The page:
Alibaba updated its initial public offering plan with the Securities and Exchange Commission last week, providing additional information. The Chinese e-commerce giant’s IPO is one of the most-anticipated this year, and investors may be lining up to get in on it early.
However, Bernstein analysts say there are still many questions management should answer for investors before they dive in.
Dov Gertzulin's DG Capital is having a strong year. According to a copy of the hedge fund's letter to investors of its DG Value Partners Class C strategy, the fund is up 36.4% of the year to the end of June, after a performance of 12.8% in the second quarter. The Class C strategy is Read More
Where could Alibaba go next?
In a report dated Sept. 5, 2014, analysts Carlos Kirjner and Peter Paskhaver said they want to know more about what Alibaba management either planning to do or not do. They also want to know how management decides what they’re going to do and what they want the company to do. They note that there are numerous opportunities for Alibaba that are also huge, and they want to know what might limit the company’s ability to invest in those opportunities.
In addition, the Bernstein team wants to know about the prospect for gross merchandise volume growth in the medium to long term.
Digging deeper into Alibaba’s numbers
They also want to know if recent users are spending less than older users “at the same level of maturity.” In other words, they’re wondering if Alibaba’s newer users have lower income and consumption levels which might result in pressure on gross merchandise volume per user.
And then there’s the issue of mobile monetization, which remains lower than desktop right now. They’re wondering why this is true. For example, is the cost per click lower on mobile devices, or are click-through rates lower? Or is the ad load lower than it is on desktop? The Bernstein team believes all three are true.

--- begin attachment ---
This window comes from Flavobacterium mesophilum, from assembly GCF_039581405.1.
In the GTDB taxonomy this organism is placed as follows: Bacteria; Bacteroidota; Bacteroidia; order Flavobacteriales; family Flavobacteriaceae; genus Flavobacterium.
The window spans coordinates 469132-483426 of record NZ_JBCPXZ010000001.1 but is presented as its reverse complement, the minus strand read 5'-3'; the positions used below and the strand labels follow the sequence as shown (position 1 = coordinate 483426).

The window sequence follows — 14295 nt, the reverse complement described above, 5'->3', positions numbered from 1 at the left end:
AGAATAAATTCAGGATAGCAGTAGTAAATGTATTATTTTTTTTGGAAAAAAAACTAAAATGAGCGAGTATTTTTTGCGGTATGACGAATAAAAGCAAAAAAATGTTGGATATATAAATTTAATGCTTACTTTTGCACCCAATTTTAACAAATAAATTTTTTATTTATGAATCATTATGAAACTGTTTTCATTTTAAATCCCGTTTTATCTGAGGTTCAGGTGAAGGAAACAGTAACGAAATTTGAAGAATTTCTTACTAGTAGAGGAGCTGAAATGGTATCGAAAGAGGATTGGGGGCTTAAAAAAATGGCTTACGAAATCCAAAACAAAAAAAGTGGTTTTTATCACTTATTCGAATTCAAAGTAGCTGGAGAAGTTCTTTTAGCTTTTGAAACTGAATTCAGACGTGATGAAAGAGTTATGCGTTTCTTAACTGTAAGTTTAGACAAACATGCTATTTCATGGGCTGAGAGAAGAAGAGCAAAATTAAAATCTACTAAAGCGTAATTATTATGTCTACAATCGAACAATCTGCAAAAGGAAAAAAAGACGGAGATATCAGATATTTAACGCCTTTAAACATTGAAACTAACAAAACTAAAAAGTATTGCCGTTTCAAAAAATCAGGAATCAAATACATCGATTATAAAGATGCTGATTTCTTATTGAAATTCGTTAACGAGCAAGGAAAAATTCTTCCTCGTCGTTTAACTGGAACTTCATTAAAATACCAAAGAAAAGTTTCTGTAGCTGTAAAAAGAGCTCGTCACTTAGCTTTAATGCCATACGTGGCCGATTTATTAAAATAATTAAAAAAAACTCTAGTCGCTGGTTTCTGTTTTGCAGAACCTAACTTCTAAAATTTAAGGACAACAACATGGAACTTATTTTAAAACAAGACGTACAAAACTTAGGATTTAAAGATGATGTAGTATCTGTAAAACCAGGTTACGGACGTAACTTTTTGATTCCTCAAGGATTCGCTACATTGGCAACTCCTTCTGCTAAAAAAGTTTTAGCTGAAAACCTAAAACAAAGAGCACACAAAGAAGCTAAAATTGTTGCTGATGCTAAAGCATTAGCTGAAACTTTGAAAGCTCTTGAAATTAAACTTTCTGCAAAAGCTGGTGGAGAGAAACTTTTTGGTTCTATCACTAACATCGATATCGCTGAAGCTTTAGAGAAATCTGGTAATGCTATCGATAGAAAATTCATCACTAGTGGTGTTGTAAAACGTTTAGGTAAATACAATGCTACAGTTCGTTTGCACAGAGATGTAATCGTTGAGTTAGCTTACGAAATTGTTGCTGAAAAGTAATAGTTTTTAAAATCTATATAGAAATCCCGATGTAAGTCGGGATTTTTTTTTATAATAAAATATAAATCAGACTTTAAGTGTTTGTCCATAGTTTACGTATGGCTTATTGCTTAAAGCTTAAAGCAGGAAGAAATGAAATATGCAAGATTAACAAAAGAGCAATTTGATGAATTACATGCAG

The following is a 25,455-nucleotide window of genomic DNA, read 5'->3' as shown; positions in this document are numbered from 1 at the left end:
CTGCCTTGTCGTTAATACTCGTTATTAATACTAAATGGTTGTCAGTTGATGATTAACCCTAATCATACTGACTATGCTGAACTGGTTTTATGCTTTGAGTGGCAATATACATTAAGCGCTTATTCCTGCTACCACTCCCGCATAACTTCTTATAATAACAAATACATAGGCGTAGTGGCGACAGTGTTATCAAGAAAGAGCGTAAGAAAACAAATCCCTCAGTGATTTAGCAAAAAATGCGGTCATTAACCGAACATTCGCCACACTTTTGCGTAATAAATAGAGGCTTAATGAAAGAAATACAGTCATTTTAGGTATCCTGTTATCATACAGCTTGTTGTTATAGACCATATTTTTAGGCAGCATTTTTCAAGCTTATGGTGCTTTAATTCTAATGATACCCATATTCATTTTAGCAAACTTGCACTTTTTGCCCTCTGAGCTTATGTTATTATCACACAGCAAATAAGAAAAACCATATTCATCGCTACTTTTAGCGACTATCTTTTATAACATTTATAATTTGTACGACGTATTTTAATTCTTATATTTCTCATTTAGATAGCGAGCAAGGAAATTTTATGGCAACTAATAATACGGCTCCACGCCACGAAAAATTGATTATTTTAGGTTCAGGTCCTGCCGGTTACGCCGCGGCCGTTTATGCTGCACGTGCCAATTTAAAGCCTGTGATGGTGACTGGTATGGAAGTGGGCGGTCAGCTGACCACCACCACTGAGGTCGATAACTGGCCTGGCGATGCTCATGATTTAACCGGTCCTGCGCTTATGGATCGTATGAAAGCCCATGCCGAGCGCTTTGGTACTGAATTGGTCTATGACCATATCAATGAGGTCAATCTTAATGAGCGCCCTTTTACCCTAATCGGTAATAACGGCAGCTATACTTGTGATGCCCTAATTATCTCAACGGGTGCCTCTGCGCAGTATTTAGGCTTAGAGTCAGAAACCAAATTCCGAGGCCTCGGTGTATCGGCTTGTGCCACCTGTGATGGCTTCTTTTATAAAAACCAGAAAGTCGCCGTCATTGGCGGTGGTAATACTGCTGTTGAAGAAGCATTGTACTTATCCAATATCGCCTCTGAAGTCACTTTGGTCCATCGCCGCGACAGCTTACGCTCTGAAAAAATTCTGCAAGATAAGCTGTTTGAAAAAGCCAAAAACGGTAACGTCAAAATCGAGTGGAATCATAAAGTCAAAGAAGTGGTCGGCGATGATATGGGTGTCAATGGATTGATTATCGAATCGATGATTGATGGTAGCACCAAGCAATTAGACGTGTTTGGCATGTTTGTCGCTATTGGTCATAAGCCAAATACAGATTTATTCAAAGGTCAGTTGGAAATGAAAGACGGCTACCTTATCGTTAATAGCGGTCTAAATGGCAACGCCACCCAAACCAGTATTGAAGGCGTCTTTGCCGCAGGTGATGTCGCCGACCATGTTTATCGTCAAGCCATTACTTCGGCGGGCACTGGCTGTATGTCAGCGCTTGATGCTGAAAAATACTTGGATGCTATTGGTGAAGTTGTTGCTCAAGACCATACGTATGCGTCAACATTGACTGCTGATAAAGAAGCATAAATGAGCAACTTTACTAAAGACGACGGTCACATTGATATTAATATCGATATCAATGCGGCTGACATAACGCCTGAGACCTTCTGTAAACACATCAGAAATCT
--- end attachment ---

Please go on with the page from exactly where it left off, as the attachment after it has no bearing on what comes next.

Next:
Also on the topic of mobile monetization, the analysts are wondering why it is ramping up so much more slowly than mobile usage is. Also they’re wondering how quickly management is able to ramp up ad-driven monetization without negatively impacting the experience of users.
Looking at Alibaba’s parts
The Bernstein analysts also note that WeChat, which is owned by Tencent, is garnering more and more user time. They want to know if it will negatively impact Alibaba’s marketing costs or gross merchandise volume by steering traffic over to Alibaba’s competitors. Still on the topic of competition, they’re wondering whether Alibaba’s Taobao or TMall are quickly losing share to JD.com in markets where JD has already set up its own infrastructure to cover the last mile of deliveries.
And in terms of TMall, they want to know if successful merchants will move away from the marketplace to their own websites, thus shifting gross merchandise volume and revenue growth away from the Alibaba-owned market.
Investing in infrastructure
And finally, Bernstein analysts have some questions about infrastructure. For example, they want to know if Alibaba Group is planning to build out a nationwide fulfillment infrastructure and / or develop a loyalty program that’s similar to Amazon.com, Inc. (NASDAQ:AMZN)’s Prime service.
They’re also wondering about last mile delivery and whether it will offer a competitive advantage in China and why Alibaba wouldn’t invest in last mile delivery because it influences such a large chunk of packages in China.